But again cause and effect rear their ugly heads: due to his position, when Shiraki’s stiletto slips and falls through a hole, it goes right into Kiyoshi’s hole. The resulting blood makes his friends, who’ve been told about him and Gakuto by Shingo, think he pitches as well as catches. But Shingo makes the excuse to Shiraki that Kiyoshi has hemorrhoids.

That segues nicely into Gakuto’s revised plan for Kiyoshi to escape: using an audio recorder with sounds of flatulance to serve as a diversion for Kiyoshi while he’s away. Only their internet access is restricted, so he must record those sounds himself.

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The Three Kingdoms-obsessed Gakuto is always extremely formal and archaic in his speech patterns and vocabulary, so when he and Kiyoshi discuss the pros and cons of what he’s about to do, it’s given all the pomp and heft of a far nobler venture than intentionally shitting oneself in computer class. Yet Gakuto sells the ever-loving shit out of it, cutting loose and producing the necessary audio to aid Kiyoshi—who is, after all, getting him his ultra-rare 3K figures.

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Cause and Effect strike again, when a weak-willed Kurihara, having dug up the booty pics he buried, re-buries them in concrete, he also patches up Kiyoshi’s escape hole. But Kiyoshi doesn’t despair long; he decides he’ll break out by dressing as a girl (snatching a uniform from the laundry truck that will come Friday) and walking out the front gate with the other girls. This is a very old, very stupid bit, but I have full confidence in Prison School to put its unique mark on it when the time comes.

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That confidence is even further buoyed by the final dramatic set piece of the episode, a masterpiece of movement, timing, and ecchiness. Gakuto, who seems a little more weary of Kiyoshi’s chances of success, seemingly goes nuts when he’s supposed to lay low, getting up in Shiraki’s crotch, being smothered in her bust, and finally pulling down President Mari’s skirt. What is his deal…has he lost it? Or is this another plan? Is he creating a cause for some intended effect? We shall see, my friends.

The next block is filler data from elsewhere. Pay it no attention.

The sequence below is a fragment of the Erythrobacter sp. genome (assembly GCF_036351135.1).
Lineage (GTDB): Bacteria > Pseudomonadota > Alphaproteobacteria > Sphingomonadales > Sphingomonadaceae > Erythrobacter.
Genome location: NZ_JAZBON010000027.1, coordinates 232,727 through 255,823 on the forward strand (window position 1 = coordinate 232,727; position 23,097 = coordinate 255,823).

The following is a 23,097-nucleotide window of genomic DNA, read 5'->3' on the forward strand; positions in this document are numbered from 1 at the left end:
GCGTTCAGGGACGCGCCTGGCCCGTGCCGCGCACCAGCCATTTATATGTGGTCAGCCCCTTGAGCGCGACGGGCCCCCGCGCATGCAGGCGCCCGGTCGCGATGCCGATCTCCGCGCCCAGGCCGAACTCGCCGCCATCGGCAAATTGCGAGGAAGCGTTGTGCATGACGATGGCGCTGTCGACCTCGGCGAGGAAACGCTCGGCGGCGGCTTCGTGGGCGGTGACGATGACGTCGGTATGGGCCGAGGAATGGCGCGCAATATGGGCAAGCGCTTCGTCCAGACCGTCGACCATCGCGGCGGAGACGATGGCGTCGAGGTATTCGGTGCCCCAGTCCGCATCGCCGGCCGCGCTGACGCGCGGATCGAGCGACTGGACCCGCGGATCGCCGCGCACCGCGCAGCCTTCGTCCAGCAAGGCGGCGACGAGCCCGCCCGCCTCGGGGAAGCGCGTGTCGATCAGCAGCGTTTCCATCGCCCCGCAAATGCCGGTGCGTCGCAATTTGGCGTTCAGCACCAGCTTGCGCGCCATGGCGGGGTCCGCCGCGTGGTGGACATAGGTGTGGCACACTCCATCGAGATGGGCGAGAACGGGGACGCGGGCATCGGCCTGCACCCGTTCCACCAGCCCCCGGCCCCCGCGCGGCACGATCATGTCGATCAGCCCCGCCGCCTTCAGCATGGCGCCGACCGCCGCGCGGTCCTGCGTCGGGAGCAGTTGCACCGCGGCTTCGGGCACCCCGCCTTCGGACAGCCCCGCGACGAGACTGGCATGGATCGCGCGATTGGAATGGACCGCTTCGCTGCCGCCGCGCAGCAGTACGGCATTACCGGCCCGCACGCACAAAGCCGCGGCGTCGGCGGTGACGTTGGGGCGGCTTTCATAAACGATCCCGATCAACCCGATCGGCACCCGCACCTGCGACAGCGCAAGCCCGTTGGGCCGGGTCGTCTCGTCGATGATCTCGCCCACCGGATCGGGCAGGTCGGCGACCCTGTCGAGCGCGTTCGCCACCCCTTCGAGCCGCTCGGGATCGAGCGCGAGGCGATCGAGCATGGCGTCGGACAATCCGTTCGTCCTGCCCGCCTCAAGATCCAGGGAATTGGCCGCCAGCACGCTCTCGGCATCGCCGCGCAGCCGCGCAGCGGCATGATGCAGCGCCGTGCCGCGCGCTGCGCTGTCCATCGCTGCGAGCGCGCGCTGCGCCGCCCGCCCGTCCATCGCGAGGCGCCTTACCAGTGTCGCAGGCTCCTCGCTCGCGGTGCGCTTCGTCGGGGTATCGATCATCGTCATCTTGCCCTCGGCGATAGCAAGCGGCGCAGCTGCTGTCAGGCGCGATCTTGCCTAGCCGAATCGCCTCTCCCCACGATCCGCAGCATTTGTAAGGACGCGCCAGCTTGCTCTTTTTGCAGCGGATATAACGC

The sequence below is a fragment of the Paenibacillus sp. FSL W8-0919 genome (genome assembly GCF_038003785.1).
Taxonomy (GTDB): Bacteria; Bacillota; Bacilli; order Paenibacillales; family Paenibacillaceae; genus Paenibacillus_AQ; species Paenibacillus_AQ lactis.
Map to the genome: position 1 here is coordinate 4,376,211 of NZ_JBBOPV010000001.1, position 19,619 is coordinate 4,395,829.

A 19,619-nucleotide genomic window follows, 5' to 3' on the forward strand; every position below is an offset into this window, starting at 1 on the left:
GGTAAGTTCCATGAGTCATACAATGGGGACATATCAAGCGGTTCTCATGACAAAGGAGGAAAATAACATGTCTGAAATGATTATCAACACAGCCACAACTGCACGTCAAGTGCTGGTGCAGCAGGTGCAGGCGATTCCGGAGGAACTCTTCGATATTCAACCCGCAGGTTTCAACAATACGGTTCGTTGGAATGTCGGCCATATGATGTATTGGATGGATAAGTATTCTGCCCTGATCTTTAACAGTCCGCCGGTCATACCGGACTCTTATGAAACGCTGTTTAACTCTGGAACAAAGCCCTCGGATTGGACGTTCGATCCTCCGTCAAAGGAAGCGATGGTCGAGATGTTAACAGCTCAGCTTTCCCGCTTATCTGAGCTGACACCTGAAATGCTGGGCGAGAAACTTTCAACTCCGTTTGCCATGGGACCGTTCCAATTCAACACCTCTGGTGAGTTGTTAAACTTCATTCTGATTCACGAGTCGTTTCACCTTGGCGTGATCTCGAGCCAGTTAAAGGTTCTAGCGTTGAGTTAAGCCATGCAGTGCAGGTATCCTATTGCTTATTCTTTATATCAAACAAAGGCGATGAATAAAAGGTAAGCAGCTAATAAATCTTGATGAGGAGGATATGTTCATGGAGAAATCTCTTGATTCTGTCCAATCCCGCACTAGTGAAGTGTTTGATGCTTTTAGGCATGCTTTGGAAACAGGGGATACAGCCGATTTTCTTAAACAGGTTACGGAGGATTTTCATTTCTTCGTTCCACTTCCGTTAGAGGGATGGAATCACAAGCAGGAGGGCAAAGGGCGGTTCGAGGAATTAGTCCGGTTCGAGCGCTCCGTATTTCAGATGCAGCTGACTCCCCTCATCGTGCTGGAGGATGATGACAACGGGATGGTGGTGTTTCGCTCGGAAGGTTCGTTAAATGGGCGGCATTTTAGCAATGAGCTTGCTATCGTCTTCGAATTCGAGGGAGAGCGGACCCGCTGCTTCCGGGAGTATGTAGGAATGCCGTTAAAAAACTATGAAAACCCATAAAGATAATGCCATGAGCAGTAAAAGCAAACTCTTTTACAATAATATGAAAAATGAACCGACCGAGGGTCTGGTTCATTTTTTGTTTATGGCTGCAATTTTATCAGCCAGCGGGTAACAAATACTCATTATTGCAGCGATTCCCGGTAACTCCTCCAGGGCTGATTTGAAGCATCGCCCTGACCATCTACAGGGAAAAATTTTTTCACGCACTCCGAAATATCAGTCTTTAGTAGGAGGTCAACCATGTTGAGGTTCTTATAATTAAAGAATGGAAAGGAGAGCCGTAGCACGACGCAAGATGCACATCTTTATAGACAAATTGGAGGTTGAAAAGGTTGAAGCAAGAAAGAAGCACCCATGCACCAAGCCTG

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Steins Gate – 11

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Suzuha’s feeble attempt to distract Mr. Braun results in Okarin getting punched, but all is not lost: Okarin discovers the lifter the phone microwave is using: the 42″ CRT in the store. And while Kurisu is still against sending physical objects to the past (they’ll only turn into goo), she thinks she’s cracked a way to send people’s memories. 

It involves her showing the other lab members an issue of SCIENCY magazine (and boy how I wish a magazine with such an amazing name existed) with her damn picture on the cover, and explaining how a kind of “time leap” (not travel) could be accomplished by translating nerve pulse signals to electrical signals. Lest we forget, Kurisu is very, very smart.

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But I also appreciated how Mayushii doesn’t simply fail to immediately understand the concept because she’s dumb or slow. She’s more hung up on the why than the how. Sure, scientists will ‘climb mountains’ simply because the mountains are there; but Mayushii has a very different, very Mayushii take on it: that if she sent her memory of the conversation she’s having with Okarin back to herself, only she would remember that memory. And to her, that’s scary and sad; it speaks to her fear of Okarin ‘leaving’ her.

During their errands, Okarin and Mayushii run into Moeka again, but she too seems put off by the lab’s newest goal, and they part ways. They also encounter a still midriff-baring Suzuha, who has brought Mr. Braun’s adorable little daughter to apologize on her dad’s behalf. And then Suzuha mentions in passing that Kurisu is working for SERN. Whaaaaa?

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When he gets the jump on Kurisu lurking on @channel, he dismisses, or at least sets aside the accusation—how could such an open book be trusted with espionage?—but I’m not as quick to shrug Suzuha’s words off. Suzuha seems to know more than any other lab member what’s going on, or possibly what will go on. Maybe she meant to say Kurisu will work for SERN, or worked for them in a previous world line?

Never mind all that, though…it’s time for another Intimate Okarin+Kurisu Talk in the Dark®; in which Kurisu lays bare her the reason for her hesitation in building the time leap machine. That heated phone call was with her estranged father, a fellow scientist, who has come to hate her, not just because she surpassed him before puberty, but because he’s certain she pities him for it.